The number of Americans who have died in battle since the Revolutionary War is 657,946. When we look at that number printed on the page in black in white, it does not cry out. It does not tell the stories of the men and women who died. It does not speak of the bravery and the sacrifice, not of the soldiers who died nor the families who watched them go away to war, never to return.
Politicians are good at telling us about bravery and sacrifice. Few, very few of them ever serve. Fewer still have ever seen battle. But they are good at talking about it, and about how everyone who dies has contributed to the great cause. The speeches have not changed much since the Revolutionary War.
War is ugly. It is chaotic and messy. It usually takes a couple of generations for us to find out, but war is rarely about the reasons given by the politicians. War is usually always about business and politics, though stating that may be somewhat redundant.
My father was drafted to serve in WWII in 1944 when he lost his student deferral. He lost that deferral when my grandfather voted for the wrong person in a local election, or so he was told by someone on the draft board at the time. Nevertheless, Dad thought that serving his country was the right thing to do, so he went willingly.
My father went through basic training for the Navy in, of all places, central Texas. So many GI’s were being processed at such a rapid rate in 1944 that the Navy was using every available facility for training. Dad’s swim test consisted of being herded across an irrigation ditch with a bunch of other recruits. He “couldn’t swim a lick,” he used to say, but the ditch was shallow enough that he could bounce on the tips of his toes while waving his arms.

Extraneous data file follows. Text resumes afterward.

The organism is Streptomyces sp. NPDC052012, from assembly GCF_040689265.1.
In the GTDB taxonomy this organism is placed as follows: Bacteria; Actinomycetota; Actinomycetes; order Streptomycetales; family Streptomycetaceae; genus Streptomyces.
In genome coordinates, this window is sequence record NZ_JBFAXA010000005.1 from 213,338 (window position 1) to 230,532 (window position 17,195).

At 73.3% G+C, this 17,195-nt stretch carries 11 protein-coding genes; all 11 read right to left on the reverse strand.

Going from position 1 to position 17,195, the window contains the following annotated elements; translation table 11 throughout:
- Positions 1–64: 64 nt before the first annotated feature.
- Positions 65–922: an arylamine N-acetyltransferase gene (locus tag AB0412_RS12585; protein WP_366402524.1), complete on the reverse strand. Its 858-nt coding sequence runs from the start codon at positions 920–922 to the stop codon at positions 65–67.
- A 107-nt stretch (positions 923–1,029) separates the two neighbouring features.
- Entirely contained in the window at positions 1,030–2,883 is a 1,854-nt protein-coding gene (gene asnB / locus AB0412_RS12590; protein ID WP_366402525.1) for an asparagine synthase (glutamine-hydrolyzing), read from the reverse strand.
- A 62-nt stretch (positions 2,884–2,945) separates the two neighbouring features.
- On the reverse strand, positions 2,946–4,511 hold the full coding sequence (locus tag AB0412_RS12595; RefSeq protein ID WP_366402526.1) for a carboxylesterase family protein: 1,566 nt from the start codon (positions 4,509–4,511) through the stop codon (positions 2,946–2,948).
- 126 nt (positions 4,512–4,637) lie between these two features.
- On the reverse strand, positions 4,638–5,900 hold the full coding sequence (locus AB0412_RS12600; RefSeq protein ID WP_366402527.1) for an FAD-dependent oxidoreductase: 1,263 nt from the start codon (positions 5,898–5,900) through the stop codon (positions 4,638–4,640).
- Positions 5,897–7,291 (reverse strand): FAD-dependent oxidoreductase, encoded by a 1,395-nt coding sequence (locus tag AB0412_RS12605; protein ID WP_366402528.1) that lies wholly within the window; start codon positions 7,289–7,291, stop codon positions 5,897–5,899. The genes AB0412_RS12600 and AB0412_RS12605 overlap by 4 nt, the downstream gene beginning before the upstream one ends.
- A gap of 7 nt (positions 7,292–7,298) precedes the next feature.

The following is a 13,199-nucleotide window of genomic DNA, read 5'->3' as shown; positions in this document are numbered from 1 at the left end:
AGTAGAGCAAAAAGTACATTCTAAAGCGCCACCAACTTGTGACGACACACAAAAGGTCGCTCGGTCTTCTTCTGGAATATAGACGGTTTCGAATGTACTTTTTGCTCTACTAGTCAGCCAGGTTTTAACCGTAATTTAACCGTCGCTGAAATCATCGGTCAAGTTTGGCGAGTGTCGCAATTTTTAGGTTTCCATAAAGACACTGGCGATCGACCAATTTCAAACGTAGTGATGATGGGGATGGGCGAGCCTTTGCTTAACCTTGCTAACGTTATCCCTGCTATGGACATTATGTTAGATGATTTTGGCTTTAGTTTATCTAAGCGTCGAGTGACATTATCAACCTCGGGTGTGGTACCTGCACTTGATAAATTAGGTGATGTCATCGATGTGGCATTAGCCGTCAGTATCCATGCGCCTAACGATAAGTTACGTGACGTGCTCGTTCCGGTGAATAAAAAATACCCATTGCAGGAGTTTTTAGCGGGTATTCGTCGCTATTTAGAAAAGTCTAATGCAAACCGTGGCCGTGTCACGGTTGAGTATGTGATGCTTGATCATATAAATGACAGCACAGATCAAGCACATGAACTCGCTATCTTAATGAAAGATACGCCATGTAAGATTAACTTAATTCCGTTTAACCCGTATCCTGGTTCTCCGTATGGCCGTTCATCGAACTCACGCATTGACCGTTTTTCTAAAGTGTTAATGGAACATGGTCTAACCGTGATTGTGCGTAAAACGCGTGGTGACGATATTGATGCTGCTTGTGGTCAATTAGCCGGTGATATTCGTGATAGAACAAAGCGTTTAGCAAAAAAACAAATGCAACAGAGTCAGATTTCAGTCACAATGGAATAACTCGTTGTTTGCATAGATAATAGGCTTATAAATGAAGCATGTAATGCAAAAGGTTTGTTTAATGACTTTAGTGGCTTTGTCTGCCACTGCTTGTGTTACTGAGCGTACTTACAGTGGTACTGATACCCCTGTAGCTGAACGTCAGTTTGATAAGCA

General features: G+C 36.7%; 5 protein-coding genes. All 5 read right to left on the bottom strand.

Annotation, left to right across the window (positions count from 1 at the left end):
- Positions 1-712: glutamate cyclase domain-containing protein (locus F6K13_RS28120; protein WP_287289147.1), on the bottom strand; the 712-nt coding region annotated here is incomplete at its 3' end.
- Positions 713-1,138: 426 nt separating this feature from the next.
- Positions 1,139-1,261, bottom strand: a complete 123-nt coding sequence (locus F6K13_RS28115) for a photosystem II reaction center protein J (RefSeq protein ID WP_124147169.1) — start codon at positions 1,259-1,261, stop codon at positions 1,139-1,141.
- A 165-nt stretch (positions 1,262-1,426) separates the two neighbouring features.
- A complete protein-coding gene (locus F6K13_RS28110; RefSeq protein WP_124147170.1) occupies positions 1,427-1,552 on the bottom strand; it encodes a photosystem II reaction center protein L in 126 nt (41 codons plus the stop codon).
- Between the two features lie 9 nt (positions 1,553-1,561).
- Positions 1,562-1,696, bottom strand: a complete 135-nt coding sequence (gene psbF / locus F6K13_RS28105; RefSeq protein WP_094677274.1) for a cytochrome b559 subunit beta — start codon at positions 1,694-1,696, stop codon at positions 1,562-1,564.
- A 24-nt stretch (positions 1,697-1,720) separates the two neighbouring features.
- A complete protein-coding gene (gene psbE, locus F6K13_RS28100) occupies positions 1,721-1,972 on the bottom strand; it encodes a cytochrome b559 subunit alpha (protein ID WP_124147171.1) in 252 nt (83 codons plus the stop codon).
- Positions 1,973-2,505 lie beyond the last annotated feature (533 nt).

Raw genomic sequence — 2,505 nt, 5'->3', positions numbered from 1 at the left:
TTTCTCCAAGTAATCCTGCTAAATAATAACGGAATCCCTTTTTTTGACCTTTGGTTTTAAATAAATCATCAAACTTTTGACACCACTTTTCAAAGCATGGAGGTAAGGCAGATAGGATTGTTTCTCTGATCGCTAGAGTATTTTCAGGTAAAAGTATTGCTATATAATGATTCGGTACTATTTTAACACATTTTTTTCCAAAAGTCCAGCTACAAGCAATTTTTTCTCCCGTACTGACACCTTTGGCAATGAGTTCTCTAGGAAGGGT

After basic training he was garrisoned near Terminal Island outside of Los Angeles while waiting for his ship to arrive. Dad always loved music and he was an excellent dancer. In high school he had even won a couple of ribbons in dance competitions at the John C. Campbell Folk School. So when Dad and his buddy heard that Tommy Dorsey was playing in town one weekend, they were determined to see him. They slipped off the base on a Friday night and made their way to the club where Tommy was playing. They figured the risk was worth this once in a lifetime chance.
As luck would have it, dad’s friend and his partner won a dance contest that night. There were reporters in the club following Tommy Dorsey and flash bulbs popping. Someone snapped a picture of the contest winners, which appeared in the local paper the next day.
The Navy was not amused, but the War in the Pacific was heating up and the authorities had no intention of wasting two freshly trained and badly needed sailors. Nevertheless, they confined Dad and his friend to their barracks for a couple of days – just long enough for them to miss their ship. While they waited for the next available berth, that ship was sunk and went down with all hands.
For months, everyone back home thought that my dad had been killed; everyone, that is, except for my grandmother, who prayed morning and night for him. She was a woman of Faith, and she knew that he was still alive.
During his two years at sea, Dad survived typhoons, torpedoes and kamikaze attacks. He had so many near misses that for the rest of his life, he attributed his survival to his mother’s prayers.
Six hundred and fifty seven thousand, nine hundred and forty six stories. Perhaps now, one more of those numbers is something more than a number. Many of you have your own stories. Never forget them. Pass them on. We need to remember each and every one of them, every time the politicians come around waving the flag. They speak such beautiful and inspirational words when they send us to war, but most of them will never know what that flag really means.